Before we get into the third part of my World Cup previews, don’t forget to join the Yahoo World Cup Fantasy Group for Popdose readers. The password is ”popdose.” Thanks to those of you who have already joined.
Group E (world ranking in parentheses):
Cameroon (19): The Indomitable Lions will rise and fall based on the mood of Samuel Eto’o. When he’s happy, he’s one of the best strikers in the world. But he’s a notoriously mercurial egotist and can singlehandedly destroy his team’s chances. Think of him as the Terrell Owens of world soccer, but not as cuddly. Sadly, the latter seems to be the case right now. Cameroon haven’t won any of their four warmups, with Eto’o getting ejected in a 3-1 loss to Portugal shortly after Cameroonian legend Roger Milla publicly criticized Eto’o. It’s a shame because a Cameroon team firing on all cylinders can go as far as they did when Milla led them to the quarterfinals in 1990.
Denmark (36): The “Danish Dynamite” team that shocked the world when they won Euro 92 is way in the distance. But they’ve got experience in goal and the midfield, a young and hard-working defense, and a great coach in Morten Olsen. In keeping with a Scandinavian stereotype, they’re never flashy and getting results by being solid technically and tactically. With Cameroon imploding, that should be enough to get them second place in the group.
Japan (45): Even though they are Asia’s highest ranked team (not counting Australia), they really aren’t very good. All but four members of their squad make their living in the lightly regarded Japanese league and only a few players remain from their second-round finish in 2002. They’re the type of team you always want to root for as an underdog, but always disappoint. I can’t envision a scenario where they don’t finish at the bottom of their group and go down as one of the worst teams in the tournament.
Netherlands (4): Speaking of teams that everybody roots for but always leaves its fans scratching their heads, no team has done that as regularly, and often in spectacular fashion, as the Netherlands. This year should be no exception. Even if Arjen Robben is ruled out for the tournament through injury, Wesley Sneijder and Robin van Persie whould provide more than enough class in the midfield to breeze through the group and look like the world-beaters they should be. Then, come the knockout stages, they’ll crash out in the quarterfinals to Brazil.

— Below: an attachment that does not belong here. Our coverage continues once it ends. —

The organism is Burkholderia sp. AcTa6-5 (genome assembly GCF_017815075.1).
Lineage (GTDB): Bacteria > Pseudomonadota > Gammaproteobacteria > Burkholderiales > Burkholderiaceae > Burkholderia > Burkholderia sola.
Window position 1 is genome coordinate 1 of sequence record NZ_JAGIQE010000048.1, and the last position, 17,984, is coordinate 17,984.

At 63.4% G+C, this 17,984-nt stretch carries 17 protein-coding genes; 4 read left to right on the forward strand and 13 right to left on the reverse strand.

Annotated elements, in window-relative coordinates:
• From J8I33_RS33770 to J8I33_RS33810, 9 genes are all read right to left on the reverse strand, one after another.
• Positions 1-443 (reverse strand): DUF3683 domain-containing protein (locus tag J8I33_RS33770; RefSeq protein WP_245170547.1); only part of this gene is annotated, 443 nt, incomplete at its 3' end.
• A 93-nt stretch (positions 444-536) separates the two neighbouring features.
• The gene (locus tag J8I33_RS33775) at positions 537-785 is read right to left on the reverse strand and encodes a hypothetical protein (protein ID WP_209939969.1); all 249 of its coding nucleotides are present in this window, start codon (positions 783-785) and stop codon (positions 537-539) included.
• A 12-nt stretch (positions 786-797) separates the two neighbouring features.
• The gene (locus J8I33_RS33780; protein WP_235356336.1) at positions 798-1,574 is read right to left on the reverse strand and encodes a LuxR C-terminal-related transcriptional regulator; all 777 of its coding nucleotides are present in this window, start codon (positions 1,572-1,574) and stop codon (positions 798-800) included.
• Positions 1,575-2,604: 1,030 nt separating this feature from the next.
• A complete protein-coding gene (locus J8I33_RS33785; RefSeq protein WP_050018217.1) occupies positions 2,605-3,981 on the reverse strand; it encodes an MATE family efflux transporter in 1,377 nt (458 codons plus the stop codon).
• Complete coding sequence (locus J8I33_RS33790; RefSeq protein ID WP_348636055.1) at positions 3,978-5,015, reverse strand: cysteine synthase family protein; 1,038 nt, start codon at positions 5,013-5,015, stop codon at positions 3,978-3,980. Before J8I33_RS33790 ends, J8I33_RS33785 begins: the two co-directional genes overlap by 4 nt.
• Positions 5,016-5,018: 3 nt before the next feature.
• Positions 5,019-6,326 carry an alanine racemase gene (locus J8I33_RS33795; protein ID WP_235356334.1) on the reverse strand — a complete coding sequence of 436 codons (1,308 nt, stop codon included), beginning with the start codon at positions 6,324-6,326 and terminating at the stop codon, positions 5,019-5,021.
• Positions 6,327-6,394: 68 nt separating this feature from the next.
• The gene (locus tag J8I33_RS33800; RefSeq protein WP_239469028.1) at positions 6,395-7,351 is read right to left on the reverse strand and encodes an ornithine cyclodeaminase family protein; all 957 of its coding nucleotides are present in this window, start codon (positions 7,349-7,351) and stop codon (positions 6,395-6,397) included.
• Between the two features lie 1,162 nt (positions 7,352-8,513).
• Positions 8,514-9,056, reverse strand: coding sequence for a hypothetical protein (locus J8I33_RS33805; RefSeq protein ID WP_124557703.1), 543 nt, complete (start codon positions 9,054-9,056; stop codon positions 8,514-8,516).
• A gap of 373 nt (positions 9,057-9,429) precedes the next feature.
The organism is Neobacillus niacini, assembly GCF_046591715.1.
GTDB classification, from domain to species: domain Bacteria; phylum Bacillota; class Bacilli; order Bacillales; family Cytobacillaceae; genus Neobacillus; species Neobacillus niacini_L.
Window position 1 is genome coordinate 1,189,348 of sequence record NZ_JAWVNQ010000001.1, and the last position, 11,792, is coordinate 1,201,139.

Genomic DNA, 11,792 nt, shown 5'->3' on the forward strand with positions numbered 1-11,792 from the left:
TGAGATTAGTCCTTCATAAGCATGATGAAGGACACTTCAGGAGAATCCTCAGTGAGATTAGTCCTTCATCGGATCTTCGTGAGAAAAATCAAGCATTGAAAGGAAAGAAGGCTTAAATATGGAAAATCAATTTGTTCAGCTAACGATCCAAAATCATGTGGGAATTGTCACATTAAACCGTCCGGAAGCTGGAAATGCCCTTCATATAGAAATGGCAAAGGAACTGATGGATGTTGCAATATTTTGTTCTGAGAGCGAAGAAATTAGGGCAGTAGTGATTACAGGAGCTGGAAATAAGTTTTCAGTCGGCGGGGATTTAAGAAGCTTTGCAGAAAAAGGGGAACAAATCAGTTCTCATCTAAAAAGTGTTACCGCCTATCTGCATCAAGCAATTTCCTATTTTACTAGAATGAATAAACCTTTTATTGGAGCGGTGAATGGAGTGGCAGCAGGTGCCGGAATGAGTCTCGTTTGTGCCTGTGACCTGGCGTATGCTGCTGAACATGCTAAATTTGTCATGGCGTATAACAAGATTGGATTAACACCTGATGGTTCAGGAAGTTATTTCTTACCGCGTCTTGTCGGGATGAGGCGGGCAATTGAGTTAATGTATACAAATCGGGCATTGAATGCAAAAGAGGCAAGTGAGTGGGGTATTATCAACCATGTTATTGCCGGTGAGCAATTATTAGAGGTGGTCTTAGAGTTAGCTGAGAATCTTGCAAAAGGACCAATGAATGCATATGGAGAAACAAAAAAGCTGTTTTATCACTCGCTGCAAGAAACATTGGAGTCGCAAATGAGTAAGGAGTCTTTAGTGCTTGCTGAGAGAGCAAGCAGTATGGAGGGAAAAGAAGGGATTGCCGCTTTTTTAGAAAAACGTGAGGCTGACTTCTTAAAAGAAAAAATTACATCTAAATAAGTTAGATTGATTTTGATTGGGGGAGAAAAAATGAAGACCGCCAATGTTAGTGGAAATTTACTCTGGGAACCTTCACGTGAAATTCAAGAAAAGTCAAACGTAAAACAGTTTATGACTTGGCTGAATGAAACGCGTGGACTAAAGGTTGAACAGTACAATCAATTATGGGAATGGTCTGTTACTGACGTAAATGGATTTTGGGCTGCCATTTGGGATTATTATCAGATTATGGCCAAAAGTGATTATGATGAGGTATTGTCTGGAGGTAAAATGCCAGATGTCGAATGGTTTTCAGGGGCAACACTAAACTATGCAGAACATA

Predicted order of finish: Netherlands, Denmark, Cameroon, Japan
Italy (5): If only Nixon could go to China, then only the Azzurri can win the World Cup just as their domestic league is racked by a match-fixing scandal that surprised absolutely no one. The defending champions have been unimpressive in their run-up, losing to Mexico and drawing Switzerland, but they usually deceive at this stage. By their second match in the tournament, they’ll be executing the catenaccio (“the door-bolt”) to perfection, not allowing their opponents within 25 yards of goal and hitting back on the counter. They should easily make it to the quarterfinals, and could possibly go further than that, depending on playmaker Andrea Pirlo’s fitness and form.
New Zealand (78): No team benefited more from Australia’s move out of Oceania than the All Whites, who are returning to the World Cup after a 28-year absence. Sadly, this only means that they’ll be embarrassing themselves on the world’s biggest stage. As a D.C. United fan, I love captain Ryan Nelsen for what he did for us from 2001-04, but he’s likely to be partnered in central defense with Andrew “Whoops” Boyens of the New York Red Bulls. And the rest of the squad isn’t much better. Depending on how much you love watching teams get overmatched, New Zealand’s games should be either a hell of a lot of fun or painful.
Paraguay (31): Sentimental favorites, they will be playing on pure emotion as a result of the plight of influential striker Salvador CabaÁ±as, who was shot in the head in January. Playing in their fourth consecutive World Cup, Paraguay has one of the toughest defenses in South America and enough creativity in the midfield to get the ball to the excellent Roque Santa Cruz. That should get them through to the second round, but not enough for me to miss their former goalkeeper and Henry Rollins-lookalike Jose Luis Chilavert, who was one of the game’s most colorful characters during the 1990s.
Slovakia (34): My Popdose colleague Jeff Vrabel will likely take this as a personal slight on his ancestral homeland, but the newcomers to the World Cup will have to rely on a complete meltdown from Paraguay in order to advance. They won’t be pushovers, mind you. This is a big and physical team with speed on the wings that will fight for every 50-50 ball. It’s just that they’re inexperienced at this level and their best defender, Liverpool’s Martin Skrtel, has had a difficult time staying healthy this past year.
Predicted order of finish: Italy, Paraguay, Slovakia, New Zealand